Thursday, July 20, 2006

To swap or not to swap?

The virtual cafe of opinion exchange that is the online English version of Ha'aretz has opened up discussion on the legitimacy of Israel's long-standing tradition of prisoner exchange. Is a prisoner-for-hostage swap the right move this time? I thought I would open it up here at kishkushim, as well. For some brief but relevant historical context, read Ha'aretz's excellent accompanying editorial, which, in my opinion, provides the best justification for Israel's use of force I've heard so far. They point out that the major difference between the most recent kidnappings of Israelis is that the kidnappers are no longer state or even quasi-state (e.g. PLO) actors, but rather extemist sects with paramilitary forces who glorify the use of terror. And states don't usually like to negotiate with terrorists.

Operating under the widely held belief that the IDF will be unable to destroy Hizbollah's infrastructure from the air alone, I think it's safe to assume that finishing the job (i.e., entering South Lebanon by ground) would result in many Israeli casualties. Is the risk of losing troops AND failing to eliminate Hizbollah (which will probably regenerate no matter what) worth the risk of losing the three young men - for whom Israel started bombing in the first place - to an organization who will refuse to release them as long as the bombs keep falling?


Anonymous said...

If you want to say that it's ok to swap prisoners this time then you are logically saying that prisoner's should never be taken.

Otherwise, any time Israel takes terrorists or other criminals as prisoner, all Hamas has to do is kidnap one Israeli prisoner and, on the basis of your current justification, you should do another prisoner swap. That should be true anytime Hamas/Fatah/Hizbullah & company want their terrorists released.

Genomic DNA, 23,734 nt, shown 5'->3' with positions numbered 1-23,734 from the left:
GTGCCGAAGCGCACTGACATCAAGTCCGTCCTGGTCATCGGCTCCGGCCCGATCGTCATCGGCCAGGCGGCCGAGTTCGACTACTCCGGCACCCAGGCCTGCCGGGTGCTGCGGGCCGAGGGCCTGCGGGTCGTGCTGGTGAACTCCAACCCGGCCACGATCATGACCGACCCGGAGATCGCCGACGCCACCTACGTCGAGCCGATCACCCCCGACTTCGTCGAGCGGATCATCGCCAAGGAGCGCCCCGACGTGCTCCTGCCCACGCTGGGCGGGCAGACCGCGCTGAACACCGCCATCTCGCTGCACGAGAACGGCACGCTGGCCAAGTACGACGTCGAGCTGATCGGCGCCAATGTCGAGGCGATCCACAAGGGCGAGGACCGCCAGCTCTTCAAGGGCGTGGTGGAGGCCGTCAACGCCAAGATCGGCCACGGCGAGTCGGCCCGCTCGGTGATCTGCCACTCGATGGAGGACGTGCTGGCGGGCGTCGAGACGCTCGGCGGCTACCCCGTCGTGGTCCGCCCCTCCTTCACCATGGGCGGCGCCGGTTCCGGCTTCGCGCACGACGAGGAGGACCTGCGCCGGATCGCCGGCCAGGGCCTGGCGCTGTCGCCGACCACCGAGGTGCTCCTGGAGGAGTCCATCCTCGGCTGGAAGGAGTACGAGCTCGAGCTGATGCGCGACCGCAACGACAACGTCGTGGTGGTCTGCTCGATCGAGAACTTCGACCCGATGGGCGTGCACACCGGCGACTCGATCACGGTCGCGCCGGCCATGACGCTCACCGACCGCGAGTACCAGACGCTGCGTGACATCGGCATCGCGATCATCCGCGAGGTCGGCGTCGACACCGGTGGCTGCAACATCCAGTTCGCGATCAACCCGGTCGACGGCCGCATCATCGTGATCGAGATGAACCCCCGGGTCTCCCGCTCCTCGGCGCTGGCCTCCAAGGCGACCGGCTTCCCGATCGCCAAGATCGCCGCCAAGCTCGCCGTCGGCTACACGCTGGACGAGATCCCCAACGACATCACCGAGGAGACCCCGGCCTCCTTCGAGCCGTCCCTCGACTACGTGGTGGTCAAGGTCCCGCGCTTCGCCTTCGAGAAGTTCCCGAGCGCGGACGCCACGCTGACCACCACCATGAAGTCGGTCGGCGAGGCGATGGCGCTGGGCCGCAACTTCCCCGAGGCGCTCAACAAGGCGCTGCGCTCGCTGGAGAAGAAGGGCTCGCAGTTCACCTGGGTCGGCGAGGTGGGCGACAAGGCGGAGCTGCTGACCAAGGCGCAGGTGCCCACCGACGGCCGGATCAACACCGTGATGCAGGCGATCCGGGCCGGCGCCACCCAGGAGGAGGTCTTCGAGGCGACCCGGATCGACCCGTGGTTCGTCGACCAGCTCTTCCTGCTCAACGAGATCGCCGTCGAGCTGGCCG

I do not see that "situational ethics" work. They certainly never encourage good behavior on the part of evil-doers.

It is equivalent to saying that paying ransom to kidnappers does not encourage further kidnapping.

Yaakova said...

I totally agree with the 'anonymous' comment above. Couldn't have said it better.

Anonymous said...

"Is the risk of losing troops AND failing to eliminate Hizbollah (which will probably regenerate no matter what) worth the risk of losing the three young men"

Noah, That question is the toughest to answer. I am inclined to say yes. But because it is such a painful question, you cannot but give pause before answering.

Monsieur Avital said...

Ha maharam of rottembourg died in prison, because he had been captured by the non-jew local chief in order to take money in exchange of his freedom, and although pidion chevouyim is a great mitzvah he told his community who already had gathered the ransom not to pay, because if they did so, anytime the non-jew would like to get the jew's money they would take hostages.
having said that, and pointed out that no exchange should be an option, even though each and every jew is an 'olam male, the question you rise about tracking these rats down in their holes hence risking more lifes is right, but in my opinion, if the IDF hunt them down by ground, it will be to slain them bsd, and make an example for any who thinks about hurting us...